Medications and Drugs
Brand Names: Anzemet
Generic Name: dolasetron (oral) (Pronunciation: doe LAS e tron)
What is dolasetron (Anzemet)?
Dolasetron blocks the actions of chemicals in the body that can trigger nausea and vomiting.
Dolasetron oral (taken by mouth) is used to prevent nausea and vomiting that may be caused by surgery or by medicine to treat cancer (chemotherapy).
Dolasetron may be used for other purposes not listed in this medication guide.
Anzemet 100 mg
oval, pink, imprinted with 100, ANZEMET
What are the possible side effects of dolasetron (Anzemet)?
Get emergency medical help if you have any of these signs of an allergic reaction: hives; difficulty breathing; swelling of your face, lips, tongue, or throat.
Tell your caregivers at once if you have a serious side effect such as:
Less serious side effects may include:
This is not a complete list of side effects and others may occur. Call your doctor for medical advice about side effects. You may report side effects to FDA at 1-800-FDA-1088.
What is the most important information I should know about dolasetron (Anzemet)?
You should not take dolasetron if you are allergic to it.
Dolasetron can cause serious heart rhythm problems. You should not use this medication if you have a history of Long QT syndrome. Tell your doctor if anyone in your family has ever had this condition.
Before taking dolasetron, tell your doctor if you have a heart rhythm disorder; a personal or family history of Long QT syndrome, or an electrolyte imbalance (such as low levels of potassium or magnesium in your blood).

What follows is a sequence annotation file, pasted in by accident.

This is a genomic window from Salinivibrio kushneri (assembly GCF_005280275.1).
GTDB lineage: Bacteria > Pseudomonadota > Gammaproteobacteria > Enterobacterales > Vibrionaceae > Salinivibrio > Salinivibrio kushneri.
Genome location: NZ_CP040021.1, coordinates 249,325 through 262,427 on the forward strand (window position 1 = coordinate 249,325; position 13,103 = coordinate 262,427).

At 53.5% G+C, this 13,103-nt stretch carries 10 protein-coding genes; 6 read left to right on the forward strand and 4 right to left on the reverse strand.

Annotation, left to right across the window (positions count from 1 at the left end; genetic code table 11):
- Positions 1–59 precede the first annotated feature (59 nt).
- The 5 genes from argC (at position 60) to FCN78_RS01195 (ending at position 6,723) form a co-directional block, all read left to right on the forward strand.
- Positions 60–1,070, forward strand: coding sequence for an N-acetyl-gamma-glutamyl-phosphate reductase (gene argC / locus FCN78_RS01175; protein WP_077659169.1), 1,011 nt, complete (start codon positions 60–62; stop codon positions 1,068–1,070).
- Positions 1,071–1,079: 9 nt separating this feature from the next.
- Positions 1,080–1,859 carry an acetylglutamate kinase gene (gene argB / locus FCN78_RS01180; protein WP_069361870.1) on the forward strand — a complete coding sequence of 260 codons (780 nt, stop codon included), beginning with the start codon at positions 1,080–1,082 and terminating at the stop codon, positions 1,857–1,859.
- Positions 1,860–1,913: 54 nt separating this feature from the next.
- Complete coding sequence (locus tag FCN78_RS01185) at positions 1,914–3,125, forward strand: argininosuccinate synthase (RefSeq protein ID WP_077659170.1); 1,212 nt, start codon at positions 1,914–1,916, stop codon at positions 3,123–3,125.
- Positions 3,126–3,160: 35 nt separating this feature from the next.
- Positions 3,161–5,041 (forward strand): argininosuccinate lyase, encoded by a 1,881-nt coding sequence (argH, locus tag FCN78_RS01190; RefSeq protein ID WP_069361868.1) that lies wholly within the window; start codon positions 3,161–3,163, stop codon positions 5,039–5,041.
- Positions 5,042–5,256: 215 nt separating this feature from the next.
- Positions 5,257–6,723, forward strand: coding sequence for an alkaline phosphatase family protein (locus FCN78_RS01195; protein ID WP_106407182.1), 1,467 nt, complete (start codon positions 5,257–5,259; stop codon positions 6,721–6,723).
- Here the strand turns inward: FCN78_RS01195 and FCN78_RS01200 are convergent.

Tell your doctor about all other medicines you use. There are many other medicines that can increase your risk of heart rhythm problems if you use them together with dolasetron.
Tell your caregivers at once if you have fast, slow, or uneven heartbeats, or if you feel like you might pass out.
Dolasetron is usually taken 1 hour before chemotherapy or 2 hours before surgery. Tell your doctor if you forget to take the medication within the specified amount of time before your procedure.
Report Problems to the Food and Drug Administration
You are encouraged to report negative side effects of prescription drugs to the FDA. Visit the FDA MedWatch website or call 1-800-FDA-1088.
Need help identifying pills and medications?
- Are We Close to a Cure for Cancer?
- Is a Clinical Trial Right for You?
- Is My NSCLC Immunotherapy Working?